Scientists have created superconducting transistors that remain superconducting even under powerful magnetic fields that normally destroys the effect.
These findings could lead to more robust quantum computers and to ultra-sensitive magnetic sensors that can operate even in extremely high magnetic fields, researchers say.
Superconductors conduct electricity without dissipating energy. Superconductivity depends on electrons not repelling each other as they do in ordinary materials, but instead forming weakly bonded duos known as Cooper pairs, which can flow with zero resistance.
Superconductivity vanishes whenever anything disrupts Cooper pairs, such as jostling from atoms. This means superconductivity generally disappears at high temperatures and under high magnetic fields.
Now scientists find that molybdenum sulfide, a common dry lubricant, remains superconducting even under external magnetic fields as strong as 37.5 Tesla. In comparison, the magnets in medical MRI machines reach up to 3 Tesla strong.
The researchers experimented with molybdenum sulfide transistors cooled to 12 Kelvin or less. Superconductivity can be induced in thin flakes of molybdenum sulfide by applying electric fields.
The scientists found that when molybdenum sulfide becomes superconducting, its electronic structure generates a magnetic field roughly 100 Tesla in strength. This internal field can protect the superconductor's electron pairs from weaker external magnetic fields.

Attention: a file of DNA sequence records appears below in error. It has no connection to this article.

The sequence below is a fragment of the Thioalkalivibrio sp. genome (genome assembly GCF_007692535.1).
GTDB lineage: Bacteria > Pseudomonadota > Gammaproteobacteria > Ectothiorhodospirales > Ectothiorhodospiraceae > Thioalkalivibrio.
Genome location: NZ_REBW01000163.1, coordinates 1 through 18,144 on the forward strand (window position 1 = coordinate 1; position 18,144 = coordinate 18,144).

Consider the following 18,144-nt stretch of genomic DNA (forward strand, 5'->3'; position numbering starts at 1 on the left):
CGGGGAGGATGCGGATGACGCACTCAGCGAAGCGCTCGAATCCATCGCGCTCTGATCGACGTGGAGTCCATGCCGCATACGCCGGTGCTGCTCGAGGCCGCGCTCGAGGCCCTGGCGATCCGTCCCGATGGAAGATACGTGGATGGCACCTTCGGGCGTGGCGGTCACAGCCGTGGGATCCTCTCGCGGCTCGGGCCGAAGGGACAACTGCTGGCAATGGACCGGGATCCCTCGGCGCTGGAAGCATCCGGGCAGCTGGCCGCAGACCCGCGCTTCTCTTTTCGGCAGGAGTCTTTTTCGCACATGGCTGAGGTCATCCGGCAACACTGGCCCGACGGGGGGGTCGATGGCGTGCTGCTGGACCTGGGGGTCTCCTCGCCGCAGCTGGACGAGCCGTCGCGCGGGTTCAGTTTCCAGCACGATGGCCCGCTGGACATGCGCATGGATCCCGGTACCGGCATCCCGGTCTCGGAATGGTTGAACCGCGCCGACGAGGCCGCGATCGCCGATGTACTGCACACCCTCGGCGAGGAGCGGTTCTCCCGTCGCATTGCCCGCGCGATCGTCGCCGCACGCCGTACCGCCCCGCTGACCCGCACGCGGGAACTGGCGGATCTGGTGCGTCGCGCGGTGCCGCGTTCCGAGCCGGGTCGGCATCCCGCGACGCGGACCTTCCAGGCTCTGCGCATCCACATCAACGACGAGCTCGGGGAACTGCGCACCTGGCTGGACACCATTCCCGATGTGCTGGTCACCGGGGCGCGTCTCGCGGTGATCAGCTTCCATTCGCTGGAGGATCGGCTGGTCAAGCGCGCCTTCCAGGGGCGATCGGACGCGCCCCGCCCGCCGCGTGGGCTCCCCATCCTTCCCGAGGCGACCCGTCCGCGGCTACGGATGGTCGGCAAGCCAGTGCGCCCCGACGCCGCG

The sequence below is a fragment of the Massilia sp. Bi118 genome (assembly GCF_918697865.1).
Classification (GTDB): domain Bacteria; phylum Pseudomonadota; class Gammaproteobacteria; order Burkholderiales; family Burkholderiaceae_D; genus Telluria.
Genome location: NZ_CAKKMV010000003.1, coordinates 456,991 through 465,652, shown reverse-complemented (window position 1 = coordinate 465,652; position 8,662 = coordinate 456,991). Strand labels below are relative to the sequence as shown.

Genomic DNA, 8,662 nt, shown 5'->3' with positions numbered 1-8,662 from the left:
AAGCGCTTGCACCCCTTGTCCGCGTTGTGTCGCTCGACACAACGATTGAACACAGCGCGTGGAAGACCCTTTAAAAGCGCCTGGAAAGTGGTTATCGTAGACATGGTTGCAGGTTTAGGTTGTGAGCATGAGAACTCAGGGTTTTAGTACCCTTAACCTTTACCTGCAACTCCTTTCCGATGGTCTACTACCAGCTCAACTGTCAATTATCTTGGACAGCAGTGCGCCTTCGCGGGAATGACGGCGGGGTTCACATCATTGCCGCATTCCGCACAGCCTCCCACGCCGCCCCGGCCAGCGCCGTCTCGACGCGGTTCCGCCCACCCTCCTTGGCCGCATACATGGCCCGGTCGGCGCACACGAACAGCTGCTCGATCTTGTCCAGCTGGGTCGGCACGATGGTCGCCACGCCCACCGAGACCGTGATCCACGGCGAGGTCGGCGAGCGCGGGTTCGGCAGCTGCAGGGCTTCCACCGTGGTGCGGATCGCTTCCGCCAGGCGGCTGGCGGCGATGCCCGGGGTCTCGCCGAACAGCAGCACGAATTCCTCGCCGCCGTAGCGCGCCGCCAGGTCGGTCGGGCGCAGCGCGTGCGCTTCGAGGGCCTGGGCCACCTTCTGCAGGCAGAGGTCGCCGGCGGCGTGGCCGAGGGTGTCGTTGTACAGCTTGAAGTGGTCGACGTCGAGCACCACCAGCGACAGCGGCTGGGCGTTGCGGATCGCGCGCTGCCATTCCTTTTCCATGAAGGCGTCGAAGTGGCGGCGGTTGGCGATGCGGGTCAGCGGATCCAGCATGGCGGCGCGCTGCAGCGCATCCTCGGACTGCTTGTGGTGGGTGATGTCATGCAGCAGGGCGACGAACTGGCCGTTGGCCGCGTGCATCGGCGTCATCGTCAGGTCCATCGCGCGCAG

"We have found a superconducting state that is super-robust against magnetic fields," says study co-author Justin Ye, a physicist at the University of Groningen in the Netherlands.
Superconductivity is key to ultra-sensitive magnetic sensors known as superconducting quantum interference devices, or SQUIDs, which are used in applications such as analyzing brain activity, medical imaging, and oil prospecting. These new findings could one day lead to SQUIDs that can operate even in powerful magnetic fields, Ye says.
Another use for magnet-resistant superconductors could be quantum computing, Ye says. The electron pairs in superconductors can form quasiparticles known as Majorana fermions, which can in theory encode data in a way that is not easily disrupted by thermal fluctuations, unlike current quantum computing systems. Magnet-resistant superconductors could make such quantum computers even more robust.
Ye notes that molybdenum sulfide belongs to a family of materials known as transition metal dichalcogenides (TMD), many of which are also superconductors. He and his colleagues will now analyze other TMDs and see if their superconductivity is similarly robust against external magnetic fields.
The scientists detailed their findings online Nov. 12 in the journal Science.
Charles Q. Choi is a science reporter who contributes regularly to IEEE Spectrum. He has written for Scientific American, The New York Times, Wired, and Science, among others.